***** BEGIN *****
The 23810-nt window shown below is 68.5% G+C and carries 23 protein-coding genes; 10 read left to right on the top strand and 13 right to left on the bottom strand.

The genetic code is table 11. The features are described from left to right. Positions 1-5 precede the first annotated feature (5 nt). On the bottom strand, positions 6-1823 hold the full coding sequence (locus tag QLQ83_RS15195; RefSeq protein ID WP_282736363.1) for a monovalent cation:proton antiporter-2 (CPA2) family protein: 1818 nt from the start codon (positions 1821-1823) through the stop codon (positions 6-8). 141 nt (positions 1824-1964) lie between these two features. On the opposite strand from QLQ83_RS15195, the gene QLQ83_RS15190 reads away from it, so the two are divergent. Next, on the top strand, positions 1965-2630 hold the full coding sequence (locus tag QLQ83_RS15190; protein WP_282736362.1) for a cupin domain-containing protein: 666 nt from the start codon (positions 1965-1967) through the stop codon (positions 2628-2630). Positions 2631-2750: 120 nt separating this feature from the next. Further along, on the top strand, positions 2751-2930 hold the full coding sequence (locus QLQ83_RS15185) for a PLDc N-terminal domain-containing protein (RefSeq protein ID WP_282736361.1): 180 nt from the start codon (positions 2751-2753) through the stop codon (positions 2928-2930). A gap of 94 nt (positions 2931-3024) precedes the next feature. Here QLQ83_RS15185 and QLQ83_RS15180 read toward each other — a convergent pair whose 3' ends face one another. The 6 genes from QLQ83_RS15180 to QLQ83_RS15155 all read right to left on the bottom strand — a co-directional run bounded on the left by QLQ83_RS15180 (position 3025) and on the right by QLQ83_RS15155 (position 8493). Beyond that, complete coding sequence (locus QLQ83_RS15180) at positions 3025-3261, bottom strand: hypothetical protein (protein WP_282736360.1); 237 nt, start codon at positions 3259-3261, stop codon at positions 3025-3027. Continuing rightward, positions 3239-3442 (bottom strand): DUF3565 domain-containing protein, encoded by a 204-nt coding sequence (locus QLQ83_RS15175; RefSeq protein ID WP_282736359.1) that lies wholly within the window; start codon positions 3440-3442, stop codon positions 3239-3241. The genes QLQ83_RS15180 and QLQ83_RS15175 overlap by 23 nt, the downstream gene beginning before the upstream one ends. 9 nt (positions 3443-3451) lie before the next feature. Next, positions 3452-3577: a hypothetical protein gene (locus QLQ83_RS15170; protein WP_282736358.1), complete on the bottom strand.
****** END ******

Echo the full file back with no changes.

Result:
The 23810-nt window shown below is 68.5% G+C and carries 23 protein-coding genes; 10 read left to right on the top strand and 13 right to left on the bottom strand.

The genetic code is table 11. The features are described from left to right. Positions 1-5 precede the first annotated feature (5 nt). On the bottom strand, positions 6-1823 hold the full coding sequence (locus tag QLQ83_RS15195; RefSeq protein ID WP_282736363.1) for a monovalent cation:proton antiporter-2 (CPA2) family protein: 1818 nt from the start codon (positions 1821-1823) through the stop codon (positions 6-8). 141 nt (positions 1824-1964) lie between these two features. On the opposite strand from QLQ83_RS15195, the gene QLQ83_RS15190 reads away from it, so the two are divergent. Next, on the top strand, positions 1965-2630 hold the full coding sequence (locus tag QLQ83_RS15190; protein WP_282736362.1) for a cupin domain-containing protein: 666 nt from the start codon (positions 1965-1967) through the stop codon (positions 2628-2630). Positions 2631-2750: 120 nt separating this feature from the next. Further along, on the top strand, positions 2751-2930 hold the full coding sequence (locus QLQ83_RS15185) for a PLDc N-terminal domain-containing protein (RefSeq protein ID WP_282736361.1): 180 nt from the start codon (positions 2751-2753) through the stop codon (positions 2928-2930). A gap of 94 nt (positions 2931-3024) precedes the next feature. Here QLQ83_RS15185 and QLQ83_RS15180 read toward each other — a convergent pair whose 3' ends face one another. The 6 genes from QLQ83_RS15180 to QLQ83_RS15155 all read right to left on the bottom strand — a co-directional run bounded on the left by QLQ83_RS15180 (position 3025) and on the right by QLQ83_RS15155 (position 8493). Beyond that, complete coding sequence (locus QLQ83_RS15180) at positions 3025-3261, bottom strand: hypothetical protein (protein WP_282736360.1); 237 nt, start codon at positions 3259-3261, stop codon at positions 3025-3027. Continuing rightward, positions 3239-3442 (bottom strand): DUF3565 domain-containing protein, encoded by a 204-nt coding sequence (locus QLQ83_RS15175; RefSeq protein ID WP_282736359.1) that lies wholly within the window; start codon positions 3440-3442, stop codon positions 3239-3241. The genes QLQ83_RS15180 and QLQ83_RS15175 overlap by 23 nt, the downstream gene beginning before the upstream one ends. 9 nt (positions 3443-3451) lie before the next feature. Next, positions 3452-3577: a hypothetical protein gene (locus QLQ83_RS15170; protein WP_282736358.1), complete on the bottom strand.